Let’s be clear: Education is an economic issue, and Alaska’s failure to predictably and timely fund this constitutional responsibility is undercutting our economic growth and strength.
What’s happening at the legislative level is not helping. Children and their education are once again being pitted against the size of the dividend as the governor, House and Senate debate over how much to spend by the end of session. This is not right. Education is the pipeline to building our workforce, whether children are in their neighborhood, charter, correspondence or home schools. Talk of a one-time temporary funding bump just perpetuates the roller-coaster of uncertainty for children and their families. What is needed is an increase to the base student allocation, which is reoccurring and prioritizes our children’s future.
In the eight years since our children’s base student allocation amount was last adjusted by the Legislature, inflation soared beyond 20% and cut into school districts’ budgets (All we have to do is look at our own fuel bills, right?). As we’ve been starkly reminded by the fallout from COVID-19, teaching and learning happen best in person and are intensely human processes. Districts have little control over funding; that’s up to the federal government (where funds go to targeted specific areas), state funding, and where possible, local communities. When the cost of fuel, insurance and supplies skyrocket, something’s got to go. And it’s usually people -- who support our kids: art teachers, janitors, reading specialists, P.E. instructors, music teachers, special education aides, sports teams, and then, your child’s classroom teacher. Remaining teachers thus have more kids in each class, meaning your child gets less attention and help. Can you imagine one person trying to teach reading to 27 rambunctious 5-year-olds, each at different levels of readiness?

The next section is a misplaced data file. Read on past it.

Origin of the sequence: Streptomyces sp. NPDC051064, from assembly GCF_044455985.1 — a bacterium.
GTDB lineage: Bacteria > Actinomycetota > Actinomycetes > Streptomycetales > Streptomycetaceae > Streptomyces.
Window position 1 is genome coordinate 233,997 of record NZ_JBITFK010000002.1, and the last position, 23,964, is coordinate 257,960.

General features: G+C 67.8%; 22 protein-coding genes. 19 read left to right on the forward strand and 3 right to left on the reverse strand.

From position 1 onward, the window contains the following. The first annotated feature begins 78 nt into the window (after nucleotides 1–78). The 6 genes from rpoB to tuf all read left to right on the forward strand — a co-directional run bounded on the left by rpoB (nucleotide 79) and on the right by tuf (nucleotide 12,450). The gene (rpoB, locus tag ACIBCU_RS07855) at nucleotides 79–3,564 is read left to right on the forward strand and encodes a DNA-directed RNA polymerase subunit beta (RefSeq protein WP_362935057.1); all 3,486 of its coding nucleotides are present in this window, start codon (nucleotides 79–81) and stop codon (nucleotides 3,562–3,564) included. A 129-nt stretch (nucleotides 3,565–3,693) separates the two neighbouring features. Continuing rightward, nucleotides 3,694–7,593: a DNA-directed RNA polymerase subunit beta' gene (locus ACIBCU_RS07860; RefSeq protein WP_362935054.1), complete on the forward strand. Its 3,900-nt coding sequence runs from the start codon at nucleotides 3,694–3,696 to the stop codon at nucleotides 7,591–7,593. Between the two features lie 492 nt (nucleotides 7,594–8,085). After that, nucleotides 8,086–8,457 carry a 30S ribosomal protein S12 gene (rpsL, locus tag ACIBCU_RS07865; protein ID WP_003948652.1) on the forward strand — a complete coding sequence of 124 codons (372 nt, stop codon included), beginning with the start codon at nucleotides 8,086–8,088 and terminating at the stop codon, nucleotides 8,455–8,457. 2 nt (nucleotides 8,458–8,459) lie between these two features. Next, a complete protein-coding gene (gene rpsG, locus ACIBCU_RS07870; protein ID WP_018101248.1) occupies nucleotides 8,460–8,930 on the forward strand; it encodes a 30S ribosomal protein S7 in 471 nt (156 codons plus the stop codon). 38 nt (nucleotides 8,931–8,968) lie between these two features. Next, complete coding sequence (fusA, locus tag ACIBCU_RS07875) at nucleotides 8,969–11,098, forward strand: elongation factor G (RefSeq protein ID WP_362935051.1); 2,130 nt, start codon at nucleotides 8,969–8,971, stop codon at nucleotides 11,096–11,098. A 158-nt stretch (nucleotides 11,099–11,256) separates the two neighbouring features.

Imagine a prospective business or family considering looking to settle in Alaska. Surely economic stability and predictability are at the top of the checklist. For families with children, good schools are paramount. But that’s not what they’d find when googling Alaska headlines.
Imagine being a new teacher. We have a high cost of living, housing is tight, and no guaranteed pension to entice you to keep your talents and experience in Alaska. Then, in spring, you get a pink slip. That’s when your district is required to give you a contract or, if they can’t do that (because funding is uncertain), a pink slip, even if there’s a chance you’ll get called back later. Why stay? Teachers are in demand all over the country.
Imagine you’re a student aiming for college or joining the ranks of Alaska’s essential trades. That AP class or hands-on construction class you signed up for last spring? They’ve been canceled. And your English class? It has 32 kids in it. Maybe you won’t be ready for the workforce after all.
Imagine being an administrator committed to improving student outcomes in reading. Ongoing professional development for your staff is essential. But that money is gone because your school board was desperate to preserve teaching positions with manageable class sizes and keeping the heat on.
These scenarios are a harsh reality in communities across the state. Not only do districts need a boost, they need to know they can count on a predictable, timely state funding policy. A limited, one-time legislative deal is a temporary stopgap, a finger-in-the-dike move.
If we care about growing Alaska, stopping our many-year population slide and improving student achievement, let’s assure reliable support to strengthen student learning, provide for ongoing teacher training, and to prepare young men and women to contribute to our economy. It’s what communities, businesses and families want -- and deserve.
Rep. Andi Story of Juneau is in her third legislative term following 15 years on the Juneau Board of Education (and more than 20 years as a parent volunteer).
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